Date of Original Version

1-5-2015

Type

Article

Abstract or Description

Across four studies, guilt led to forgiveness of others’ transgressions. In Study 1, people prone to experience guilt (but not shame) were also prone to forgive others for past misdeeds. In Study 2, we manipulated harm- and inequity-based guilt; both increased forgiveness of others’ transgressions. Further, the effect of guilt on forgiveness was mediated by identification with the transgressor. In Study 3, we replicated the guilt-forgiveness relationship and examined three other plausible mediators: capability for similar wrongdoing, empathic understanding, and general identification; only identification with the transgressor satisfied the criteria for mediation. In Study 4, we induced guilt by asking participants to harm a friend or stranger. Guilt induced by harming a friend led to greater forgiveness of third-party transgressors, and again, identification with the transgressor mediated the effect. We discuss the implications of these results for understanding how the prosocial effects of guilt extend beyond the boundaries of a single interpersonal relationship.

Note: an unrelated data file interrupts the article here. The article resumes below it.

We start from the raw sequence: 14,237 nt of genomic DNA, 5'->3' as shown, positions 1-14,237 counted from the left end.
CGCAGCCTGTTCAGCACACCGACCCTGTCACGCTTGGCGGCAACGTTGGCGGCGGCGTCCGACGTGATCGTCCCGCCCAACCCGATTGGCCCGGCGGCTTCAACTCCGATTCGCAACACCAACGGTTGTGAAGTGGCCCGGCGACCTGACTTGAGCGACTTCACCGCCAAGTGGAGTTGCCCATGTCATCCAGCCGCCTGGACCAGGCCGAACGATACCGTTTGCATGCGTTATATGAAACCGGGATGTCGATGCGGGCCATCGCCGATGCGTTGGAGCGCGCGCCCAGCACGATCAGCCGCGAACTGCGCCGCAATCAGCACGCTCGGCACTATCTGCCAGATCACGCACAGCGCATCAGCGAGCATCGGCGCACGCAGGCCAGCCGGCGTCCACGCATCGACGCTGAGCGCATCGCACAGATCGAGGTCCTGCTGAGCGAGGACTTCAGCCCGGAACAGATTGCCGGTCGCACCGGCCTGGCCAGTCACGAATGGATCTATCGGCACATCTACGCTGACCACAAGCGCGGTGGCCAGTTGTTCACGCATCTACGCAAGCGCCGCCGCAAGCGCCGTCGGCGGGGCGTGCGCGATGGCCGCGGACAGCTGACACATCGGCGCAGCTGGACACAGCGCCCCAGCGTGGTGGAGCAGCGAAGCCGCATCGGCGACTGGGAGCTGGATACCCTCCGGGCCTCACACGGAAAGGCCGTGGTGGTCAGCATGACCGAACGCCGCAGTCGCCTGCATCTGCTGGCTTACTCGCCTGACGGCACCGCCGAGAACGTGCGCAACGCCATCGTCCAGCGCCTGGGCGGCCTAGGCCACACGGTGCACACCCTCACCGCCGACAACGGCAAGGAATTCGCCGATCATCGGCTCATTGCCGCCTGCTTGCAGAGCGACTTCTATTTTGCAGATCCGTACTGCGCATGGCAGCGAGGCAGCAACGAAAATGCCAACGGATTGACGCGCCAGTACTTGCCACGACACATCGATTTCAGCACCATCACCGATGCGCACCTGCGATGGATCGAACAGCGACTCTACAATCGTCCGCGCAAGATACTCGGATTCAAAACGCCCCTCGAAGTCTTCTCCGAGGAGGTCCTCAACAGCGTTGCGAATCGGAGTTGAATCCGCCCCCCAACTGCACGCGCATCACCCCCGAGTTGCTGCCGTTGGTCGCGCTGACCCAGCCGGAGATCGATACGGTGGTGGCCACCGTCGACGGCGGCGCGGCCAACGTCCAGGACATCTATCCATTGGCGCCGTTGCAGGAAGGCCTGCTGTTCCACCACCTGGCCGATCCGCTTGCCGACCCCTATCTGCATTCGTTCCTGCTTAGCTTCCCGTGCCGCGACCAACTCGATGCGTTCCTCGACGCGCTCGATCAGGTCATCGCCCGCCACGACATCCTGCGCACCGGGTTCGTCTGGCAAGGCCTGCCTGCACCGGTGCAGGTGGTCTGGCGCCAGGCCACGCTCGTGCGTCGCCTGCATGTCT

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Published In

European Journal of Social Psychology (forthcoming).